Doug Sheer, the CEO and Chief Analyst of DIS Consulting, has been researching the media industry since 1982. Last week on the Digital Production Buzz, he said something that’s been echoing in my head ever since.
During the interview, my co-host Mike Horton asked: Why are cameras that used to cost $100,000 now less than $10,000?” And Doug responded: I don’t think the media industry has recovered from the recession of 2008. So many companies are on the financial edge. I expect to see a number of acquisitions in the not-too-distant future.
NOTE: Doug’s interview is well worth your time. See it here.
This started me thinking that we’ve set ourselves up to fail. Everyone of us loves to get something for free. Or, if we can’t get it for free, we want to save a ton of money when we do buy it.
After the financial meltdown in 2008, no one was spending any money. So, companies lowered prices just to get something to sell. As every business owner knows, payrolls don’t stop even if sales slow down.
Prices started falling and, at the same time, smart companies ramped up R&D to create new, cooler products; which they released as soon as possible. In some cases, these new products went to market too early, before they were ready. In other cases, these new products replaced older products but at new, lower price points.
Pricing pressure accelerated as new companies came to market with better efficiencies (lower internal costs) than existing companies. New products were released at increasingly faster rates. New technology replaced old technology.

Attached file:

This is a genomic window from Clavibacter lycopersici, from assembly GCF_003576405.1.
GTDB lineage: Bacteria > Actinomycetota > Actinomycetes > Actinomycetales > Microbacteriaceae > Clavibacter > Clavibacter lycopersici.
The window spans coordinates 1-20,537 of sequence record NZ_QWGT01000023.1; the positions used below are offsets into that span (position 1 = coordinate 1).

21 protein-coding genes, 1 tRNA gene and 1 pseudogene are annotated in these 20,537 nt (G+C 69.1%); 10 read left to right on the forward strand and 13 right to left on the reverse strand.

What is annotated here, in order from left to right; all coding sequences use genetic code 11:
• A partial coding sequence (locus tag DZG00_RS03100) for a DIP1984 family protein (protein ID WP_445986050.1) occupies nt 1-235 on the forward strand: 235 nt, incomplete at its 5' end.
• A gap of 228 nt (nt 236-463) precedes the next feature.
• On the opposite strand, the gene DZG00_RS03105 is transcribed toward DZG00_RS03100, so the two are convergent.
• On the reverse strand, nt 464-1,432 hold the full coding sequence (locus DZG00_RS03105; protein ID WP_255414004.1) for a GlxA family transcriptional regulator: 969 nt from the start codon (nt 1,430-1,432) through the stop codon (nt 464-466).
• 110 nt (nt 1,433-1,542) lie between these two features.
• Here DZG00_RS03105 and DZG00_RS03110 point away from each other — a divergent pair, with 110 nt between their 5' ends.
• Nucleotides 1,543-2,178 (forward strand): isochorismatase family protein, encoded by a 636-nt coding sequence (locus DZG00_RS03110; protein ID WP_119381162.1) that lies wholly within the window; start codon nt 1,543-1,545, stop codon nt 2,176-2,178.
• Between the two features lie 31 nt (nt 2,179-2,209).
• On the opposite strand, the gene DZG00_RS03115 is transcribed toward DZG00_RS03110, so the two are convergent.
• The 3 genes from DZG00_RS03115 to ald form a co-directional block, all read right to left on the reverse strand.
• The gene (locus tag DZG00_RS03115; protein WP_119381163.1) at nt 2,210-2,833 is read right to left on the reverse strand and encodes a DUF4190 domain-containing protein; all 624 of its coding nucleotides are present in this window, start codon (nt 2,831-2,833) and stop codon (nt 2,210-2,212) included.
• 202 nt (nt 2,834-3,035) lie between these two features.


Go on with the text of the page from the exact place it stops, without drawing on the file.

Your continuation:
Except that now, changes were coming so quickly and prices were dropping so rapidly, that a new sensibility arose in customers: “The longer you wait to buy, the better and cheaper the product you want will become.”
This new paradigm tends to paralyze the market. I see this every day in my email from readers and hear in it my conversations with vendors: Why buy now when, if I wait, it will be faster and cheaper?
We find, as Doug described, that we are in an untenable situation: vendors need us to buy today to fund the development of tomorrow. Customers are reluctant to buy today because they know something better will be released tomorrow. And an industry finds itself in a precarious position of needing sales that aren’t forthcoming.
Companies roll-out special prices when they want to spur sales during slow periods of the year. But what happens when every sale is a “special price?” I’m not advocating a return to higher prices, but I am pointing out that we have a serious expectations disconnect between buyers and sellers; one that is only going to get worse.
This situation occurs on the creative level as well. Client expectations are Internet-driven, where everything is free and instantly accessible. However, hidden from obvious view is the fact that everything on the Internet needed to be funded by someone. “Free” does not provide a rationale foundation for running a successful business. And Google ad words don’t make up for a budget founded on “free.”
The center can not hold and, at some point, in the near future I suspect, things are going to break. As Oliver Hardy put it so perfectly: “Well, here’s another nice mess you’ve gotten [us] into.”
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